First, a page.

Friday, 19 October 2012

Guilt and Weakness

German born theoretical physicist, Albert Einstein, once said, “Any intelligent fool can make things bigger, more complex and more violent. It takes a touch of genius, and a lot more courage, to move in the opposite direction” however when it comes to regulating our errant bankers or taking them to task for their crimes, it appears genius and courage are not to be called on. I am certain it is because of this that my dealings with the Financial Ombudsman Service continue to make little progress.

Following a full review of my file, a process which took a further three weeks, I am now told,

·        The FOS do not accept they are guilty of giving an unresponsive HBOS countless opportunities to discard my case on jurisdiction grounds whilst simultaneously hounding me for instant replies in order to be “fair to the business”.
·        The FOS do not accept they are guilty of unnecessarily asking me to collate my case in detail, despite declining it on grounds of jurisdiction after weeks of preparatory work, nineteen months later
·        The FOS do not accept they are guilty of favouring HBOS despite a period of nine months with no progress from the time I lodged my over-valuation complaint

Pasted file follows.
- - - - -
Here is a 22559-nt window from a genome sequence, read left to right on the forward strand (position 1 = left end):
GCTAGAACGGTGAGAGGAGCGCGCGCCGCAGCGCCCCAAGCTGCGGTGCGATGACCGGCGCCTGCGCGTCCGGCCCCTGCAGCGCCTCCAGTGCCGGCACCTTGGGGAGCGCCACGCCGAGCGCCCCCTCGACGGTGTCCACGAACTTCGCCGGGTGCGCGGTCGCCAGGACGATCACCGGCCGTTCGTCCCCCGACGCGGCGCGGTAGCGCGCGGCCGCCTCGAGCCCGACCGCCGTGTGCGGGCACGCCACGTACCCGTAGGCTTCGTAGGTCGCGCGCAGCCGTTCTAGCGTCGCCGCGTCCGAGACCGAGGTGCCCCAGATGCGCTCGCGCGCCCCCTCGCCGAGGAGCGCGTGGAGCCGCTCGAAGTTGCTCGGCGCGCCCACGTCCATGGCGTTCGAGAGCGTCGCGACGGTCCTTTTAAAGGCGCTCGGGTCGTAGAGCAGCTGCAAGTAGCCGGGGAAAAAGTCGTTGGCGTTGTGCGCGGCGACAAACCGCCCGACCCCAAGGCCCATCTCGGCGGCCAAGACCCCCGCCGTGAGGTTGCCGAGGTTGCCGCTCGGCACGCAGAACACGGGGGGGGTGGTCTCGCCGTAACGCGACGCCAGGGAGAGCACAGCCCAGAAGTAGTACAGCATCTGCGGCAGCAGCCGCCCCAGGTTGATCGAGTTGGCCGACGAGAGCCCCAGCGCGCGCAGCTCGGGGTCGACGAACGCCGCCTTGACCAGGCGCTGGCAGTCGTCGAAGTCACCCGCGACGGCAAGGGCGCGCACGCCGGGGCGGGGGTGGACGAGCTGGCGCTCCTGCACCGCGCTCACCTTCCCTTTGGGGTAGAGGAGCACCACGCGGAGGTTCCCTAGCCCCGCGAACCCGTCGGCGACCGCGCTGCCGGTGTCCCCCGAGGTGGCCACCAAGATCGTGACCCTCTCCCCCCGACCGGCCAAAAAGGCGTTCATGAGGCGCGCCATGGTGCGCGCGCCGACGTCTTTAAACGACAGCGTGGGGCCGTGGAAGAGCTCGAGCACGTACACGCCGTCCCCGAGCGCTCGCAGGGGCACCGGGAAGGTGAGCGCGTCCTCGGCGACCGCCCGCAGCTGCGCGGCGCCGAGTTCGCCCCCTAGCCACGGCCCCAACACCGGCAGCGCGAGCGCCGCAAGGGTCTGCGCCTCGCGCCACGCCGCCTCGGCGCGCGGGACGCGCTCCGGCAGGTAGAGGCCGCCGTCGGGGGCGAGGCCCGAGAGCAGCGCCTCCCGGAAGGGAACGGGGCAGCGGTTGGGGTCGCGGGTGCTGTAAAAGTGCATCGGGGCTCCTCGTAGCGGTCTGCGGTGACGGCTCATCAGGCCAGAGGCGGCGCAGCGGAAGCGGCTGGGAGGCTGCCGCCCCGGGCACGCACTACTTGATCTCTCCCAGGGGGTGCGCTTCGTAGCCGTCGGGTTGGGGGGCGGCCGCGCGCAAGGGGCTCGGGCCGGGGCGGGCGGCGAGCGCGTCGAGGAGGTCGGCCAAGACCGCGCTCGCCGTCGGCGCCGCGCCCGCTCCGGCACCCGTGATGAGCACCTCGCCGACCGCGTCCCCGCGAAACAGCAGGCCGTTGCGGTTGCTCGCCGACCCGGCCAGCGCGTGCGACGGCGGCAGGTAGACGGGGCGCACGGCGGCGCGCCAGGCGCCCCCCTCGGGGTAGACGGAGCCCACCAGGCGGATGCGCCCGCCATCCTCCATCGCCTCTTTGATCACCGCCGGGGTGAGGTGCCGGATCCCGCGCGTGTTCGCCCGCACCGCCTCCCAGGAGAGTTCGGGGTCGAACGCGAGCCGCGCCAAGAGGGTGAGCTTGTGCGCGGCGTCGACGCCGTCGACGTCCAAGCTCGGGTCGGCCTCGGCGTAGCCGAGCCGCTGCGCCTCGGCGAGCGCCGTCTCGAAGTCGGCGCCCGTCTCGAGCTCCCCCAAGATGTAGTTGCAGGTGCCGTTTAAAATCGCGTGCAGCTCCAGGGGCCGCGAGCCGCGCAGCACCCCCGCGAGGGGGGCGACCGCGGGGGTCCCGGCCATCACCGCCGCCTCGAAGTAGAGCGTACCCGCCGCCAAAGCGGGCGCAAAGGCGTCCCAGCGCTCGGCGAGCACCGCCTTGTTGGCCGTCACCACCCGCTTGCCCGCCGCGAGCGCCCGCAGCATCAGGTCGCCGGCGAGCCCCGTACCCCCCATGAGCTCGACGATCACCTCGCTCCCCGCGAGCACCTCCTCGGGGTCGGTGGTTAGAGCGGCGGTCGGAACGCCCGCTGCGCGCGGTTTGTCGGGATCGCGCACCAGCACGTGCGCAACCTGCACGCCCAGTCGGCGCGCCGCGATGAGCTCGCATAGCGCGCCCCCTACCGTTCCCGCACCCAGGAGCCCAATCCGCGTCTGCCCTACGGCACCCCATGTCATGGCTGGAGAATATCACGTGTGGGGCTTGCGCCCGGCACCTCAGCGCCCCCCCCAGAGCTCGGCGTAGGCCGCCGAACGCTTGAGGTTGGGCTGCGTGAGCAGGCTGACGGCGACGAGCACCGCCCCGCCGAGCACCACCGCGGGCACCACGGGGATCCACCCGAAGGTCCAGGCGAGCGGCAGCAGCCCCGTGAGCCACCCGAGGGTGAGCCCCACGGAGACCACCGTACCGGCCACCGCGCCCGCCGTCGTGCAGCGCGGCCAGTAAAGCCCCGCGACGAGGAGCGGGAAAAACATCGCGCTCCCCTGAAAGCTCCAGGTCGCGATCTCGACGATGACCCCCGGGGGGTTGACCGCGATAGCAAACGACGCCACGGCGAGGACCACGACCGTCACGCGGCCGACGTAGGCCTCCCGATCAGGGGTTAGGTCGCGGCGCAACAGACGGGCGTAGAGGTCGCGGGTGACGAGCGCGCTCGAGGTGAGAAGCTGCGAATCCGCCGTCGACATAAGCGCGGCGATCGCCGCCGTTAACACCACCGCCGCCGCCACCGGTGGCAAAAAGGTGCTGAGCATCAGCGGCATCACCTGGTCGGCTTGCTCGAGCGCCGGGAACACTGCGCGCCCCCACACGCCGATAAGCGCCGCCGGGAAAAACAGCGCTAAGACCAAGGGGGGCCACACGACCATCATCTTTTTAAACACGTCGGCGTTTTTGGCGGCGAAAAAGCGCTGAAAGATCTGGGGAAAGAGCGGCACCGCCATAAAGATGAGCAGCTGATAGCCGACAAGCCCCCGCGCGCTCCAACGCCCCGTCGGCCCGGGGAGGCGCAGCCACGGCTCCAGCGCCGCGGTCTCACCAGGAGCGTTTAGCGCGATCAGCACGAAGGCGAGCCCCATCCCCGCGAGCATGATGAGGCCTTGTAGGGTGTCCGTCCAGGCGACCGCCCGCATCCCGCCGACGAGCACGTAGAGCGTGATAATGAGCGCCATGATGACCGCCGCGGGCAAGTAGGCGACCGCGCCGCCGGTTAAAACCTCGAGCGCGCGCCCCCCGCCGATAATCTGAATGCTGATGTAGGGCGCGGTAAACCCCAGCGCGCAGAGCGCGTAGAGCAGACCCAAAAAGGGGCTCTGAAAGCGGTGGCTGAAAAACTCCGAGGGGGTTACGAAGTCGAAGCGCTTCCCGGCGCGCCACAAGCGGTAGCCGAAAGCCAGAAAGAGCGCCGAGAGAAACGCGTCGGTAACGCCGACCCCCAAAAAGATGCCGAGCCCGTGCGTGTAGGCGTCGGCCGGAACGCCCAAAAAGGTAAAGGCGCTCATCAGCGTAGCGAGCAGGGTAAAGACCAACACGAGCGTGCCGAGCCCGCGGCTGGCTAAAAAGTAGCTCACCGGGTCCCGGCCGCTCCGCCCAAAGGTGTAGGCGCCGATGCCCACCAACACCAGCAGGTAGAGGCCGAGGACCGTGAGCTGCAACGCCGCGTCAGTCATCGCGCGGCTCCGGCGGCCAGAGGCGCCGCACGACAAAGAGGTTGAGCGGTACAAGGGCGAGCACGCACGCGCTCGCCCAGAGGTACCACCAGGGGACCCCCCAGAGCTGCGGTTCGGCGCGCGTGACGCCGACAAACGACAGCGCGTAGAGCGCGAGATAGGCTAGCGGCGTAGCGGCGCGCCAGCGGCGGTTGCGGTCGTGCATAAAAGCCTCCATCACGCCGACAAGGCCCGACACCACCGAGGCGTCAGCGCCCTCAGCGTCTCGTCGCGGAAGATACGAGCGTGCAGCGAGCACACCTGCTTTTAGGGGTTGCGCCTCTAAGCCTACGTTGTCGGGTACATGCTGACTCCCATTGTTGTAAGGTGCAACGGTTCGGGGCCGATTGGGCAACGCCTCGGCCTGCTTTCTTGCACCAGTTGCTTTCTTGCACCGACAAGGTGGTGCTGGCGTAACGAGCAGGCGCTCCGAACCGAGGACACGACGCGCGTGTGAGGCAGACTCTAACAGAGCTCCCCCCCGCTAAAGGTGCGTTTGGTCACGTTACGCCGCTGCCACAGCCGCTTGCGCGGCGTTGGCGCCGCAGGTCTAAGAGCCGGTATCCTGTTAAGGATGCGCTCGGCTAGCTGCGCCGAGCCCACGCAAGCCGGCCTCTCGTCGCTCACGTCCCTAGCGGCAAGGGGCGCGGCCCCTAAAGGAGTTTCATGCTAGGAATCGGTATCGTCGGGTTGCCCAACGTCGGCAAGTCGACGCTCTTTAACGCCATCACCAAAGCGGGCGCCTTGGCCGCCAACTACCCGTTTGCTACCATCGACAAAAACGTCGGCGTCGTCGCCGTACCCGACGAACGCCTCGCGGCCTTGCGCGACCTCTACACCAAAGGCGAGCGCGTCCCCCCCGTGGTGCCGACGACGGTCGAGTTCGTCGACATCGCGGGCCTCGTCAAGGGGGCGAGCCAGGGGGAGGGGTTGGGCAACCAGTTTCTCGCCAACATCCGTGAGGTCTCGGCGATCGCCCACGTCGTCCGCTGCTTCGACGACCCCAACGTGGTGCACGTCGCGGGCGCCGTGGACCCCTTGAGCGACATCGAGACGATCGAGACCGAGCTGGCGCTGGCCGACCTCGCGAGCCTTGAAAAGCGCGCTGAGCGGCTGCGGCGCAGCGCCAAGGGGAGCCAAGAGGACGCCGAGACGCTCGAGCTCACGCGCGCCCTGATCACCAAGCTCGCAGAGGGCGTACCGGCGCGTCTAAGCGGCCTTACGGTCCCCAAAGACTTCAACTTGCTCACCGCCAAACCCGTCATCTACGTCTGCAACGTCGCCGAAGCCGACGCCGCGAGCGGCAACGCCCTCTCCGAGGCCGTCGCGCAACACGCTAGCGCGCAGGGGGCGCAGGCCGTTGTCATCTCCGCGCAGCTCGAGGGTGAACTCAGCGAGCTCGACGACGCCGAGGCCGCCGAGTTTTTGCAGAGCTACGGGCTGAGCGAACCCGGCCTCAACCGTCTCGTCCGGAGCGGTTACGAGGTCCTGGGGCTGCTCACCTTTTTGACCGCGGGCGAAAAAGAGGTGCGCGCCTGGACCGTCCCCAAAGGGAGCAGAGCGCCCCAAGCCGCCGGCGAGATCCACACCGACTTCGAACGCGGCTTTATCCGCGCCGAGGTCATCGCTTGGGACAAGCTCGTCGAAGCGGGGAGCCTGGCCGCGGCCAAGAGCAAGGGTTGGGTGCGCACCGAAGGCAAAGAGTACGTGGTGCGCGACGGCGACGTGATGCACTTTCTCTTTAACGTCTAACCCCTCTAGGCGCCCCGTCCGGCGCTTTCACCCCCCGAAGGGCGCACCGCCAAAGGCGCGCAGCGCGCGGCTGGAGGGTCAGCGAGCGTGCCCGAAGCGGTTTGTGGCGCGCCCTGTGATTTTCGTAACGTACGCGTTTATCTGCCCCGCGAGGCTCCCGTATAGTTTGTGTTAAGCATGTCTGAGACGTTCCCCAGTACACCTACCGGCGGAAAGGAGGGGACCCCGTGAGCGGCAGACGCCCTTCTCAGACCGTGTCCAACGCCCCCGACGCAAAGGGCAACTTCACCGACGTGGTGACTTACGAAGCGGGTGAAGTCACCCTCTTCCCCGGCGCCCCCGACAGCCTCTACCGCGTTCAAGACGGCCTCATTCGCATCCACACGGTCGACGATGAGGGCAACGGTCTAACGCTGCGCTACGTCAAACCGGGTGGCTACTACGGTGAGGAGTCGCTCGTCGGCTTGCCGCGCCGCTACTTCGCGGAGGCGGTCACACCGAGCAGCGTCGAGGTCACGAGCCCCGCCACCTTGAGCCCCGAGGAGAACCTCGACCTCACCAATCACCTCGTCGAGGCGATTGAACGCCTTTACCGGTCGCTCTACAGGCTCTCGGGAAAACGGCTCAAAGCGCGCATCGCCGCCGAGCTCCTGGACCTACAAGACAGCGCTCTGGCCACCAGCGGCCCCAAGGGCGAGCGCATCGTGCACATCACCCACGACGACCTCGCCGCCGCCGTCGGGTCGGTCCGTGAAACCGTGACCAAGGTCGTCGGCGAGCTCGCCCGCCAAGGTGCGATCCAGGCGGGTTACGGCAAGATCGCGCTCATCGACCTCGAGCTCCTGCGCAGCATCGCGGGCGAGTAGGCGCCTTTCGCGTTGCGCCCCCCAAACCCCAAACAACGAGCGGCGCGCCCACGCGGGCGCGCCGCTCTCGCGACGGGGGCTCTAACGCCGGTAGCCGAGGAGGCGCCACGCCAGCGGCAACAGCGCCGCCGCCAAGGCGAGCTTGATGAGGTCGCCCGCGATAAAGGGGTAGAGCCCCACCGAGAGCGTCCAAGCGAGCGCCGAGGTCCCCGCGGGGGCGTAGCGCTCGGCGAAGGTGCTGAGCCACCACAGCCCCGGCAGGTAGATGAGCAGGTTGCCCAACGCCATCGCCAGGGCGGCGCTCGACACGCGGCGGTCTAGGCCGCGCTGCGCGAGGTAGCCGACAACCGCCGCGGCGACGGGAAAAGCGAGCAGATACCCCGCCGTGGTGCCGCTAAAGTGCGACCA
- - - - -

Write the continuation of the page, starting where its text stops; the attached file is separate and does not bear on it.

However, in complete contrast to the tone of the majority of their letter I am also told,

·        The FOS sincerely apologise for their lack of diligence with regard to securing an HBOS response to my over valuation complaint. 

Mildly encouraged by this minor step forward yet resigned to the inevitability of endless waiting, I can only conclude the FOS's lack of impetus in this instance is not merely oversight due to unprecedented levels of complaints but is instead an endemic reluctance to tackle the UK's bankers and an clear indication of their discomfort at the prospect of unearthing another bankster miss-selling (or rather sub-prime overselling) scandal.  For this reason it is no surprise to hear,


With mounting evidence to suggest economic reform, financial regulation and banking prosecutions will amount to nothing more substantial than an after dinner speech, it seems the new chairman of the British Bankers Association, Sir Nigel Wicks, is correct in saying “we must all take personal responsibility for the restoration of trust in banking”. His words could not ring truer now that it is abundantly clear the restoration of trust in our bankers is to have nothing to do with the genius of our regulators and has even less to do with the courage of our Financial Ombudsman Service.

Albert Einstein also said, “Weakness of attitude becomes weakness of character” and I suspect this is precisely what errant bankers are counting on to escape prosecution for their crimes. I hasten to add weakness of attitude and weakness of character is not what the Halifax Bank of Scotland or the Financial Ombudsman Service can expect to encounter in their dealings with me.

No comments:

Post a Comment